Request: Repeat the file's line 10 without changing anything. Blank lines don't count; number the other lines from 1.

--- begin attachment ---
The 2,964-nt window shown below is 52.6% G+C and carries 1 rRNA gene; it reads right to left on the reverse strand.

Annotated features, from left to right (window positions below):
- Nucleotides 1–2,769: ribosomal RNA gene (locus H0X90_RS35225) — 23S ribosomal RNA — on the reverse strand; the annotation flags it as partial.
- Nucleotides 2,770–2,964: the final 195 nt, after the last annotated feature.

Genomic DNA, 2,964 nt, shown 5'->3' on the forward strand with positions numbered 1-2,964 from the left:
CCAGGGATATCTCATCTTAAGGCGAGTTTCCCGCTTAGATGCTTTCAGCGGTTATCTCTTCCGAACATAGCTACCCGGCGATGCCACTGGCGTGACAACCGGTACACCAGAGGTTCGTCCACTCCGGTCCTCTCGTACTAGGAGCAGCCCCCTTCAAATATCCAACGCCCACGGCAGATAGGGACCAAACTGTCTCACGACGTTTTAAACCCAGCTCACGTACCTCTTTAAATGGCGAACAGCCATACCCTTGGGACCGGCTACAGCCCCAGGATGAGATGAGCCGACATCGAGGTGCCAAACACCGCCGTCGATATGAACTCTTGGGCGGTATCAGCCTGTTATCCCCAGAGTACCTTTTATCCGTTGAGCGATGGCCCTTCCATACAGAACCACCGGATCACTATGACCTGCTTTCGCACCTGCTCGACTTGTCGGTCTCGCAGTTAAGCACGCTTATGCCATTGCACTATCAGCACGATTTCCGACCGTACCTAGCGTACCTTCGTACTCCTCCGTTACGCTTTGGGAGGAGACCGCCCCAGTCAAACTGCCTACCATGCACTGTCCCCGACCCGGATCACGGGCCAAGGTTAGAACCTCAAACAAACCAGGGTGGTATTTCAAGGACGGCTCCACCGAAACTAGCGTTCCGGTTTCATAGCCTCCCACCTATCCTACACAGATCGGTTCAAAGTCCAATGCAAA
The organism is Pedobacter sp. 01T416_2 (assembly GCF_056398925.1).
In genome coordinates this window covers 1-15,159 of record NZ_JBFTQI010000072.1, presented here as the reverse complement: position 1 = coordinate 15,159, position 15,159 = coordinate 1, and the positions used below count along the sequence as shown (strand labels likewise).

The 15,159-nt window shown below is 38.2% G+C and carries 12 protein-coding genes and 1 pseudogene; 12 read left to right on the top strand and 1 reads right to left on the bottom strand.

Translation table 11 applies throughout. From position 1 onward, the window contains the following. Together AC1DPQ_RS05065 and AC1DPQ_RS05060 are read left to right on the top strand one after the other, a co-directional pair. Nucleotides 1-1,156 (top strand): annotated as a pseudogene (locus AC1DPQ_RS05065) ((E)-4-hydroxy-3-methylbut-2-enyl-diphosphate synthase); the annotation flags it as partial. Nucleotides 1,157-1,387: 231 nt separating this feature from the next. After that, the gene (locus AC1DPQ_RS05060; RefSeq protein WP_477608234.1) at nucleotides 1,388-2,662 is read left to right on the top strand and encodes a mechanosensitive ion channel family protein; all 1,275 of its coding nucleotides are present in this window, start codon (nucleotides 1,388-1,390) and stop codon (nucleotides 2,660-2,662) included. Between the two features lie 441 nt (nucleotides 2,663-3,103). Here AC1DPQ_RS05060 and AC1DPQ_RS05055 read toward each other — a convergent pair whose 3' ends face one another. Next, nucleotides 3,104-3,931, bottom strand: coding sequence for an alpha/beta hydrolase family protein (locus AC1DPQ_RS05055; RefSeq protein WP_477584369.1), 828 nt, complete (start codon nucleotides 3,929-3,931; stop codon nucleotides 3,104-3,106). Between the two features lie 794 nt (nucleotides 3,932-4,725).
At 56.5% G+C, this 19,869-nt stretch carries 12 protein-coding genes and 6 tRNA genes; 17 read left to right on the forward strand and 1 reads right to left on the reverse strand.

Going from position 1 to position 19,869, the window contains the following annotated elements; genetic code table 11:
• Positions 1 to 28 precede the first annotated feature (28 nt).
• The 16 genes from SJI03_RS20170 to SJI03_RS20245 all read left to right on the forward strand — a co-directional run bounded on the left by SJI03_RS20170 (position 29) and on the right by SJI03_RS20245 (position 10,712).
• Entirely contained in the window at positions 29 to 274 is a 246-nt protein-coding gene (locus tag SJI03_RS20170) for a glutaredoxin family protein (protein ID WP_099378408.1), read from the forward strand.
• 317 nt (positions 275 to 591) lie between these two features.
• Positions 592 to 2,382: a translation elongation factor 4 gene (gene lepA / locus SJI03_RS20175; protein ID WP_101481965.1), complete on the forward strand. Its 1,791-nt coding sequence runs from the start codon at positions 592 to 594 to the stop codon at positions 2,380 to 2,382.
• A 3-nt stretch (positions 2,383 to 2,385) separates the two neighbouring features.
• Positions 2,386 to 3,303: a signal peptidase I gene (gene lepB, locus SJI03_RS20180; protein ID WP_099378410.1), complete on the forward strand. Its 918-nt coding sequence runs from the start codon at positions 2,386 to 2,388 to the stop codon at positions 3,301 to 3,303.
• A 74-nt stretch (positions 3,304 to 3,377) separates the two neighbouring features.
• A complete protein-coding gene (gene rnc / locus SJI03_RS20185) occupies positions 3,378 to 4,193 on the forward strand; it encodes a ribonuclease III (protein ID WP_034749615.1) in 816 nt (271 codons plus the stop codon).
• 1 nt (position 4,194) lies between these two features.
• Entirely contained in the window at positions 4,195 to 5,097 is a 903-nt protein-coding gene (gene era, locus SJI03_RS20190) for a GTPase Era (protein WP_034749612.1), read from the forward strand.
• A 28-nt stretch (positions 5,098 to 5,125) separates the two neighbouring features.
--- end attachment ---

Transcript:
Translation table 11 applies throughout. From position 1 onward, the window contains the following. Together AC1DPQ_RS05065 and AC1DPQ_RS05060 are read left to right on the top strand one after the other, a co-directional pair. Nucleotides 1-1,156 (top strand): annotated as a pseudogene (locus AC1DPQ_RS05065) ((E)-4-hydroxy-3-methylbut-2-enyl-diphosphate synthase); the annotation flags it as partial. Nucleotides 1,157-1,387: 231 nt separating this feature from the next. After that, the gene (locus AC1DPQ_RS05060; RefSeq protein WP_477608234.1) at nucleotides 1,388-2,662 is read left to right on the top strand and encodes a mechanosensitive ion channel family protein; all 1,275 of its coding nucleotides are present in this window, start codon (nucleotides 1,388-1,390) and stop codon (nucleotides 2,660-2,662) included. Between the two features lie 441 nt (nucleotides 2,663-3,103). Here AC1DPQ_RS05060 and AC1DPQ_RS05055 read toward each other — a convergent pair whose 3' ends face one another. Next, nucleotides 3,104-3,931, bottom strand: coding sequence for an alpha/beta hydrolase family protein (locus AC1DPQ_RS05055; RefSeq protein WP_477584369.1), 828 nt, complete (start codon nucleotides 3,929-3,931; stop codon nucleotides 3,104-3,106). Between the two features lie 794 nt (nucleotides 3,932-4,725).